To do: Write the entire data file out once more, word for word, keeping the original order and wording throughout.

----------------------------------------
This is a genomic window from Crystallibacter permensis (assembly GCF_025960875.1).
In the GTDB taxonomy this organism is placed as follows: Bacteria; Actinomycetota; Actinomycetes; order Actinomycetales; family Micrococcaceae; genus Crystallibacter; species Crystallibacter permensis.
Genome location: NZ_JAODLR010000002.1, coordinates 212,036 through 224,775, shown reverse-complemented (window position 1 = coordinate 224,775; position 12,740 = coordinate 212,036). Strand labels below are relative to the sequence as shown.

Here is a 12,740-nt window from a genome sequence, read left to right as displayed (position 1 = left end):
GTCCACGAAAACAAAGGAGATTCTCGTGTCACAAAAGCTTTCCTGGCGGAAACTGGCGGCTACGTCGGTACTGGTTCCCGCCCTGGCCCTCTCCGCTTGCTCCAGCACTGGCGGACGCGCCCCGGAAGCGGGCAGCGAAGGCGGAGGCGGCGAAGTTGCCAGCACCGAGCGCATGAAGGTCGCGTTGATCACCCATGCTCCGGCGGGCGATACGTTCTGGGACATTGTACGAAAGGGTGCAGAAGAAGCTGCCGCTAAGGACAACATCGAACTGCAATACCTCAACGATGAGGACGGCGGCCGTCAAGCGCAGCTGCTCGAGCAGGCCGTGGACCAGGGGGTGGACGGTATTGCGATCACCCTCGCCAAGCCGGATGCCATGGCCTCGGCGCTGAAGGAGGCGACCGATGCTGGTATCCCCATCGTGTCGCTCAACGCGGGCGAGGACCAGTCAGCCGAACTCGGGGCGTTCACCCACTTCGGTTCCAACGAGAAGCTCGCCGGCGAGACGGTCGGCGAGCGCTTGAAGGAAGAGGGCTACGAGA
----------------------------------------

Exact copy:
This is a genomic window from Crystallibacter permensis (assembly GCF_025960875.1).
In the GTDB taxonomy this organism is placed as follows: Bacteria; Actinomycetota; Actinomycetes; order Actinomycetales; family Micrococcaceae; genus Crystallibacter; species Crystallibacter permensis.
Genome location: NZ_JAODLR010000002.1, coordinates 212,036 through 224,775, shown reverse-complemented (window position 1 = coordinate 224,775; position 12,740 = coordinate 212,036). Strand labels below are relative to the sequence as shown.

Here is a 12,740-nt window from a genome sequence, read left to right as displayed (position 1 = left end):
GTCCACGAAAACAAAGGAGATTCTCGTGTCACAAAAGCTTTCCTGGCGGAAACTGGCGGCTACGTCGGTACTGGTTCCCGCCCTGGCCCTCTCCGCTTGCTCCAGCACTGGCGGACGCGCCCCGGAAGCGGGCAGCGAAGGCGGAGGCGGCGAAGTTGCCAGCACCGAGCGCATGAAGGTCGCGTTGATCACCCATGCTCCGGCGGGCGATACGTTCTGGGACATTGTACGAAAGGGTGCAGAAGAAGCTGCCGCTAAGGACAACATCGAACTGCAATACCTCAACGATGAGGACGGCGGCCGTCAAGCGCAGCTGCTCGAGCAGGCCGTGGACCAGGGGGTGGACGGTATTGCGATCACCCTCGCCAAGCCGGATGCCATGGCCTCGGCGCTGAAGGAGGCGACCGATGCTGGTATCCCCATCGTGTCGCTCAACGCGGGCGAGGACCAGTCAGCCGAACTCGGGGCGTTCACCCACTTCGGTTCCAACGAGAAGCTCGCCGGCGAGACGGTCGGCGAGCGCTTGAAGGAAGAGGGCTACGAGA